Wildlife Commission Seeks Public Comment for Migratory Bird Seasons
The N.C. Wildlife Resources Commission is seeking public comment on upcoming migratory game bird hunting seasons, as well as advising hunters of several important changes to the 2018-19 seasons.
Comments can be submitted online through April 8. The Commission will select the season dates at its April 26 business meeting in Raleigh, based on public comments received.
Hunters should note the following changes to the hunting seasons for migratory birds, which include waterfowl, doves, woodcock, rails and snipe:
• Compensatory days will now be allowed for waterfowl and webless species (doves, woodcock, rails and snipe). Previously, due to federal guidelines, North Carolina was required to count Sundays as a hunting day for webless species even though there are state prohibitions for hunting all migratory game birds on Sunday. Proposed season dates for these species will now reflect the availability of these compensatory days for all migratory birds.
• The final dove season dates chosen may allow for additional late season dove hunting opportunities since the closing framework date for doves is now Jan. 31. Previously dove seasons were required to close no later than Jan. 15.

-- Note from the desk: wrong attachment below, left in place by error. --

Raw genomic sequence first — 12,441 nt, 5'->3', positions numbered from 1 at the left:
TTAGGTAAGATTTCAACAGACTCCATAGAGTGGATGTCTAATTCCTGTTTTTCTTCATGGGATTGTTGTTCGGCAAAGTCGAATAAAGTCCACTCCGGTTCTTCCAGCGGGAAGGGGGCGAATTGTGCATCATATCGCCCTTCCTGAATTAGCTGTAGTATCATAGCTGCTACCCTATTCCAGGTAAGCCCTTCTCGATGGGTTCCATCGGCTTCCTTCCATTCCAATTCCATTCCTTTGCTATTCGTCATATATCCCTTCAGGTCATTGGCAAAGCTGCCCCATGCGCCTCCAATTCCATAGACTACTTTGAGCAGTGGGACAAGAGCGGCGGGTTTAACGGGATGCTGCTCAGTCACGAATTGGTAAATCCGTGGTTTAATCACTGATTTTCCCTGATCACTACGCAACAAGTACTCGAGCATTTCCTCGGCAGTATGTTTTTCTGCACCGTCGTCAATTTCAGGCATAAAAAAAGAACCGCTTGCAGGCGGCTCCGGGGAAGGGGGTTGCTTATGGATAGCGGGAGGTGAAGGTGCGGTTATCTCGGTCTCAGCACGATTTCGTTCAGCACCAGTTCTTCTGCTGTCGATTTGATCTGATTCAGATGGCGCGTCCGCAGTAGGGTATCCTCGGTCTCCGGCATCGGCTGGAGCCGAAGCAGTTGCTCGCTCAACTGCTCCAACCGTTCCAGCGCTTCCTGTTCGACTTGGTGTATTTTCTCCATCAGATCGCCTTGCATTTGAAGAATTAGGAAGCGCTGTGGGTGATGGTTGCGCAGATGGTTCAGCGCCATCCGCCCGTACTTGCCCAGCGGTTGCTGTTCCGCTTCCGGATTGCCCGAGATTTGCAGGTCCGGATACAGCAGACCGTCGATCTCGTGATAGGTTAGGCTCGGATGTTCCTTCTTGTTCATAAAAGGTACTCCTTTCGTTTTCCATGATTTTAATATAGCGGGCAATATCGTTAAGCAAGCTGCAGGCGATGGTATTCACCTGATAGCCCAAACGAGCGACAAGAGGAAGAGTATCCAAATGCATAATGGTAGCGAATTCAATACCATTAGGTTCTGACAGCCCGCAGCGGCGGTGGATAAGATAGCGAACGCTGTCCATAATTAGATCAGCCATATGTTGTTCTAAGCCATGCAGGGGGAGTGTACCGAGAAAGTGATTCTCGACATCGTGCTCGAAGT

• The Southern James Bay Population (SJBP) Hunt Zone for Canada geese is being discontinued. Counties previously included in the SJBP zone will now become part of the Resident Population Hunt Zone. Southern James Bay geese are a shared resource between the Atlantic and Mississippi Flyways with principal wintering areas in Ohio, Michigan and surrounding states. Discontinuation of the SJBP zone in North Carolina is primarily a result of a change in management philosophy for this group of geese.
• The federal brant season frameworks will now allow a 60-day season with a two-bird daily bag. As an alternative, the Commission seeks feedback on a reduced brant season that overlaps the third segment of the duck hunting season. This would represent no change from the previous hunting season since state surveys, along with information from local guides and hunters, indicate that brant numbers have fallen dramatically in recent years.
The Commission’s website lists the federal frameworks from which seasons may be selected and a direct link to a map of North Carolina’s Canada goose hunt zones. For more information on migratory game birds in North Carolina, visit the Commission’s What to Hunt page.